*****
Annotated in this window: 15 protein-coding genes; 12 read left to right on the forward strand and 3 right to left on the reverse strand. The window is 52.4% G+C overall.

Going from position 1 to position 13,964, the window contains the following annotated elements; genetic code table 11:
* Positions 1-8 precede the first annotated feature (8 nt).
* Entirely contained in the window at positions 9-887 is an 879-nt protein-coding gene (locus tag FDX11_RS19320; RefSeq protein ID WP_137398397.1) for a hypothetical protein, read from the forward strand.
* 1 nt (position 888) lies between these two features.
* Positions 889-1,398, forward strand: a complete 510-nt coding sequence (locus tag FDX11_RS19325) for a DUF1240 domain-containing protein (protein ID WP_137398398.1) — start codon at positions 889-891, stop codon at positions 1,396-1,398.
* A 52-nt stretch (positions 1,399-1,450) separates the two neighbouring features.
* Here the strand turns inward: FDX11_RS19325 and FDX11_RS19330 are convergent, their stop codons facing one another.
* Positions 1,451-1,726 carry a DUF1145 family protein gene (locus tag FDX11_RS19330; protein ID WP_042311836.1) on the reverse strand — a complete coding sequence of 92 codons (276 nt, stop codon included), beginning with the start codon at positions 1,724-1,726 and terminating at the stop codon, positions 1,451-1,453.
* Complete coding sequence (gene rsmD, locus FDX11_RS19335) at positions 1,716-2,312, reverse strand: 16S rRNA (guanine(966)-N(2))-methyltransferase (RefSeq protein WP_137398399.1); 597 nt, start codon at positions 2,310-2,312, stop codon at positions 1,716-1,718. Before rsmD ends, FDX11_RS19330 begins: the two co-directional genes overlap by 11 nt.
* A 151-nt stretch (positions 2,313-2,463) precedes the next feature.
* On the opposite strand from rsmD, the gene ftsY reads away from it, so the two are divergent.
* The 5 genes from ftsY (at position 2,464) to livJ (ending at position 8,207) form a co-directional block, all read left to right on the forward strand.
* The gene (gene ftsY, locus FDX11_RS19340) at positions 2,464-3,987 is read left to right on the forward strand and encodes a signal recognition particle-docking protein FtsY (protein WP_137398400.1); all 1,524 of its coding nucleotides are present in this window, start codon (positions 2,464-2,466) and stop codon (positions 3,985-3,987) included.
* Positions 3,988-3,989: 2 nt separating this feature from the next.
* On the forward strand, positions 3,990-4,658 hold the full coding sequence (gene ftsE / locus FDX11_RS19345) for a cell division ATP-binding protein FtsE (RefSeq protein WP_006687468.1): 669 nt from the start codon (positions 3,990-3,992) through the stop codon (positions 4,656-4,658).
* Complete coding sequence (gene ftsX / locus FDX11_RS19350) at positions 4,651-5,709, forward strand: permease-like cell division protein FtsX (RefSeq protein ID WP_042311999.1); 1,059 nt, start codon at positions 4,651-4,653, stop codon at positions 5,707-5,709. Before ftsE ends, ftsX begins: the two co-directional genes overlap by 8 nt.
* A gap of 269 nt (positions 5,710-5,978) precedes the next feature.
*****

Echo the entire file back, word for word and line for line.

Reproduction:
Annotated in this window: 15 protein-coding genes; 12 read left to right on the forward strand and 3 right to left on the reverse strand. The window is 52.4% G+C overall.

Going from position 1 to position 13,964, the window contains the following annotated elements; genetic code table 11:
* Positions 1-8 precede the first annotated feature (8 nt).
* Entirely contained in the window at positions 9-887 is an 879-nt protein-coding gene (locus tag FDX11_RS19320; RefSeq protein ID WP_137398397.1) for a hypothetical protein, read from the forward strand.
* 1 nt (position 888) lies between these two features.
* Positions 889-1,398, forward strand: a complete 510-nt coding sequence (locus tag FDX11_RS19325) for a DUF1240 domain-containing protein (protein ID WP_137398398.1) — start codon at positions 889-891, stop codon at positions 1,396-1,398.
* A 52-nt stretch (positions 1,399-1,450) separates the two neighbouring features.
* Here the strand turns inward: FDX11_RS19325 and FDX11_RS19330 are convergent, their stop codons facing one another.
* Positions 1,451-1,726 carry a DUF1145 family protein gene (locus tag FDX11_RS19330; protein ID WP_042311836.1) on the reverse strand — a complete coding sequence of 92 codons (276 nt, stop codon included), beginning with the start codon at positions 1,724-1,726 and terminating at the stop codon, positions 1,451-1,453.
* Complete coding sequence (gene rsmD, locus FDX11_RS19335) at positions 1,716-2,312, reverse strand: 16S rRNA (guanine(966)-N(2))-methyltransferase (RefSeq protein WP_137398399.1); 597 nt, start codon at positions 2,310-2,312, stop codon at positions 1,716-1,718. Before rsmD ends, FDX11_RS19330 begins: the two co-directional genes overlap by 11 nt.
* A 151-nt stretch (positions 2,313-2,463) precedes the next feature.
* On the opposite strand from rsmD, the gene ftsY reads away from it, so the two are divergent.
* The 5 genes from ftsY (at position 2,464) to livJ (ending at position 8,207) form a co-directional block, all read left to right on the forward strand.
* The gene (gene ftsY, locus FDX11_RS19340) at positions 2,464-3,987 is read left to right on the forward strand and encodes a signal recognition particle-docking protein FtsY (protein WP_137398400.1); all 1,524 of its coding nucleotides are present in this window, start codon (positions 2,464-2,466) and stop codon (positions 3,985-3,987) included.
* Positions 3,988-3,989: 2 nt separating this feature from the next.
* On the forward strand, positions 3,990-4,658 hold the full coding sequence (gene ftsE / locus FDX11_RS19345) for a cell division ATP-binding protein FtsE (RefSeq protein WP_006687468.1): 669 nt from the start codon (positions 3,990-3,992) through the stop codon (positions 4,656-4,658).
* Complete coding sequence (gene ftsX / locus FDX11_RS19350) at positions 4,651-5,709, forward strand: permease-like cell division protein FtsX (RefSeq protein ID WP_042311999.1); 1,059 nt, start codon at positions 4,651-4,653, stop codon at positions 5,707-5,709. Before ftsE ends, ftsX begins: the two co-directional genes overlap by 8 nt.
* A gap of 269 nt (positions 5,710-5,978) precedes the next feature.